Tech companies expand AI use while tech leaders call for pause AI development

A call for AI development to pause

As companies continue to integrate AI into their workflow, some are questioning if it is being rolled out too fast. On Wednesday, an open letter asks for a pause on “Giant AI Experiments” for at least six months. The letter asks the readers what we should and shouldn’t let AI do. Their questions include: “Should we let machines flood our information channels with propaganda and untruth?” and “Should we develop nonhuman minds that might eventually outnumber, outsmart, obsolete and replace us?”

A number of noteworthy signatures are included in the letter, including tech billionaire Elon Musk and Apple co-founder Steve Wozniak. The open letter calls for a six-month pause on AI development so that developers can consider the risks associated with AI. It notes that “this pause should be public and verifiable, and include all key actors.” It asks that if this pause cannot be enacted quickly, governments should step in.

Adobe introduces Firefly

As their entrance into the realm of using artificial intelligence, Adobe has launched Adobe Firefly. Firefly is “a family of creative generative AI models” that will eventually be integrated into Adobe applications like Adobe Express, Photoshop, and Illustrator. Firefly has not yet been integrated into these apps, but can be accessed through a public beta on the Firefly website.

There are currently two main functions to Firefly: text to image and text effects. Text to image is similar to other visual AI projects out there, like DALL-E. The user inputs some detailed prompt and the AI will return a generated image that “matches” the prompt. Users will be able to select what kind of styles they want via tags, such as lighting and composition.

Text effects allows the user to input some text and a description, and the AI will generate the user’s text in the style of their description. For instance, the user can input “Fish” as their text and “rainbow fish scales” as their description, and it will produce the text “Fish” covered in rainbow fish scales. Users will be able to choose their base font, background color, and a few other options.

A number of features are planned to be added to Firefly as well. “Recolor Vectors” is listed as “Coming Soon.” A number of techniques are listed as “In exploration”: Using a brush to replace objects with a text prompt-generated fill, generated images based on the user’s own object or style, using text to make a vector, extending images, generating images from 3D objects, making patterns from a detailed text description, generating a brush from a text description, making a sketch into an image, and turning text into a graphic design template.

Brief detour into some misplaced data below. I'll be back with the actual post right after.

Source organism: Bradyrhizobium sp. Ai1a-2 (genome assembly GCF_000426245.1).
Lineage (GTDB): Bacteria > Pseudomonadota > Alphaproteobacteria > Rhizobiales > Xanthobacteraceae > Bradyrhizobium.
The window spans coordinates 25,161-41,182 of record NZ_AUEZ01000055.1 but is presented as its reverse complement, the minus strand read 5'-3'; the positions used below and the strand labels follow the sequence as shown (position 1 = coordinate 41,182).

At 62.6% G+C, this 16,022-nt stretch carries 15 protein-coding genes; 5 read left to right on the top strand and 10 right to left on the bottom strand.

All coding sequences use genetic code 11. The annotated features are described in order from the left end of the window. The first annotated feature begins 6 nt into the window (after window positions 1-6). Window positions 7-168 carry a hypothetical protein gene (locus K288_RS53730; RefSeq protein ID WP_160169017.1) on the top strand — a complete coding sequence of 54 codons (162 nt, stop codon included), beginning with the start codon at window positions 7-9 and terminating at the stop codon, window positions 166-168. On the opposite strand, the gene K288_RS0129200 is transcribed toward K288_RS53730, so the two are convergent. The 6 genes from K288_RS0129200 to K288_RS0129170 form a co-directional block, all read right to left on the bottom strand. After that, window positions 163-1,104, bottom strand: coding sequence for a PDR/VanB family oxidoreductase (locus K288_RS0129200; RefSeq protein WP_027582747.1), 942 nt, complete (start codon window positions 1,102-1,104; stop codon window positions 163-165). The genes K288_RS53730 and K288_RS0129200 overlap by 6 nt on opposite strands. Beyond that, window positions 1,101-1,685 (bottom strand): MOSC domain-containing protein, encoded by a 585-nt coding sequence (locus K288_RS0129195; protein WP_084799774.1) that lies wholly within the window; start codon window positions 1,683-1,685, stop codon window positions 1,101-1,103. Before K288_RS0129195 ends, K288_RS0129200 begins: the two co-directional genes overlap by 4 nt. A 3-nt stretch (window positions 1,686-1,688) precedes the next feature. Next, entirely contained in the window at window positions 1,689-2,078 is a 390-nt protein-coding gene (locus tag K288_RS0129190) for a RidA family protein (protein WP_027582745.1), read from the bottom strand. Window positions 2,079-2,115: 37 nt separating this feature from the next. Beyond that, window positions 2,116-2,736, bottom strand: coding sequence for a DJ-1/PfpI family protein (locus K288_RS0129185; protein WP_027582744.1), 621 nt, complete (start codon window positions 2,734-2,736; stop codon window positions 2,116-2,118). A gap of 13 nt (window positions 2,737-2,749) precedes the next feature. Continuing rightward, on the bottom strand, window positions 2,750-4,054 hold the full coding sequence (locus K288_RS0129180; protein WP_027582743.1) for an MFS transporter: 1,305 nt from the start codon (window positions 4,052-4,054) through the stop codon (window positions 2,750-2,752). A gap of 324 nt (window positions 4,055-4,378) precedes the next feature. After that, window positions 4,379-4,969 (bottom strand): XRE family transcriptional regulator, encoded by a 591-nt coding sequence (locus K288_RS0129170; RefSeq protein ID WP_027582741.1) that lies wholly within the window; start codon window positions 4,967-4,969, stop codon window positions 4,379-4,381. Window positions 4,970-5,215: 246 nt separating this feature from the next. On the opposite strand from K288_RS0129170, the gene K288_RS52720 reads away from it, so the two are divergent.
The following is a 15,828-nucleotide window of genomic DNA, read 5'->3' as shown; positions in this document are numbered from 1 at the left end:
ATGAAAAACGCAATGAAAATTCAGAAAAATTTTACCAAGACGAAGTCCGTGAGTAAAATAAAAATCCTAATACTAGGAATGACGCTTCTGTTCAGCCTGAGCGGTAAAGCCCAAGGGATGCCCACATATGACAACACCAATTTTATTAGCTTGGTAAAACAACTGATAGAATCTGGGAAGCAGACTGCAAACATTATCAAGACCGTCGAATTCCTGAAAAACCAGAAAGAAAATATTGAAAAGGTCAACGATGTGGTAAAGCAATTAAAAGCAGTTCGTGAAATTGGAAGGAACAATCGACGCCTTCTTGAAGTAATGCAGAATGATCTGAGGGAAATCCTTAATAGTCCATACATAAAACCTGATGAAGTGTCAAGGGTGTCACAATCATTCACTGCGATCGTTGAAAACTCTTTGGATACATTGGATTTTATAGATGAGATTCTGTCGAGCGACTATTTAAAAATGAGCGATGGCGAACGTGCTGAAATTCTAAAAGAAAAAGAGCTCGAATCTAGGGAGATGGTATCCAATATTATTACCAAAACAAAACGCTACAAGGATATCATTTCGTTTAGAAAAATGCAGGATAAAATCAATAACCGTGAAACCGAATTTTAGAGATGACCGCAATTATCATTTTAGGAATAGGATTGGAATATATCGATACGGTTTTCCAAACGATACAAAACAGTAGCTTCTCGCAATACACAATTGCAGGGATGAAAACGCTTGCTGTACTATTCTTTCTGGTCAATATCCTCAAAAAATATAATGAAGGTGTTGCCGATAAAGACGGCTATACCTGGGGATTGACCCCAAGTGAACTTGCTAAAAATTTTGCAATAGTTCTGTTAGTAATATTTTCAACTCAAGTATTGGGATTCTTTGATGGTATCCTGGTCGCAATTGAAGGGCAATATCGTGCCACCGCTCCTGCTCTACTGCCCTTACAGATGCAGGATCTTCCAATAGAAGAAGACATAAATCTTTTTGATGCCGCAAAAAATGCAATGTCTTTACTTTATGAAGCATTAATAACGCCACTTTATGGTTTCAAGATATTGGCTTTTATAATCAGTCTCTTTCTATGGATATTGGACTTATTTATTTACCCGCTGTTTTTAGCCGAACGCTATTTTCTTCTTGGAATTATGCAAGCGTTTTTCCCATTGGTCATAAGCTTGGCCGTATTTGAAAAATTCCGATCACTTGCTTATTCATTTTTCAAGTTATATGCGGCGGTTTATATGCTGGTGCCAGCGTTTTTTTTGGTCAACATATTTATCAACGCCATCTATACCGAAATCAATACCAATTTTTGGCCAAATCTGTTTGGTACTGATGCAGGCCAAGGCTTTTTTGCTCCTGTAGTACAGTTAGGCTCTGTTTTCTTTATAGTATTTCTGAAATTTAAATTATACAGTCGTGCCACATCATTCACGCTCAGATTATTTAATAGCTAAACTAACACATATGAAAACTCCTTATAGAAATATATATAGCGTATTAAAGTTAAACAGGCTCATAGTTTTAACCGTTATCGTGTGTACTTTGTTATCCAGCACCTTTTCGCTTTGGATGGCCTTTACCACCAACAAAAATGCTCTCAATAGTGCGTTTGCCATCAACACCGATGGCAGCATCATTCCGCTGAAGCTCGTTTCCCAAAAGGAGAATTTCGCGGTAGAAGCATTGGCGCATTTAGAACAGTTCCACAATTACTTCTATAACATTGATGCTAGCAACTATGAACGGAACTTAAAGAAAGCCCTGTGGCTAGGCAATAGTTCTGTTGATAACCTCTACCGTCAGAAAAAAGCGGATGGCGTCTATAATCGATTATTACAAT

Notably, Firefly is designed “to be safe for commercial use.” To “learn” how to produce this content based on a text prompt, AI needs to be given training photos. There have been intellectual property concerns over some of the training sets used for AI-art generators, as many artists had not given permission for their works to be included in them. Firefly is trained on Adobe Stock images and openly licensed and public domain content that has expired copyright. Adobe is currently working on a compensation model for Stock contributors as well.

Spotify’s new DJ

In an effort to increase user personalization, Spotify has rolled out an AI DJ into user’s pockets. Though currently in beta, DJ generates a continuous stream of music and commentary for the user. It sorts through the user’s current and old listening habits to provide a unique experience to the user. As the user uses it more, DJ will update itself to better reflect their taste.

DJ is a combination of three technologies. The first is through Spotify’s personalization technology, which generates playlists for the user (like Daily Mixes and Discover Weekly) based on their listening preferences. The second is the use of OpenAI. According to Spotify, “With this generative AI tooling, our editors are able to scale their innate knowledge in ways never before possible.”

The last technology is the use of dynamic AI voice to create DJ’s interactions with the user. In June 2022, Spotify had announced they were acquiring Sonantic, an AI voice platform that “creates compelling, nuanced, and stunningly realistic voices from text.” They are utilizing this technology to create DJ’s voice, which is based on the voice of Spotify’s Head of Cultural Partnerships Xavier “X” Jernigan.

Users can find DJ on their mobile app. If users are not happy with DJ’s selections, they can “hit the DJ button at the bottom right of the screen to be taken to a different genre, artist, or mood.”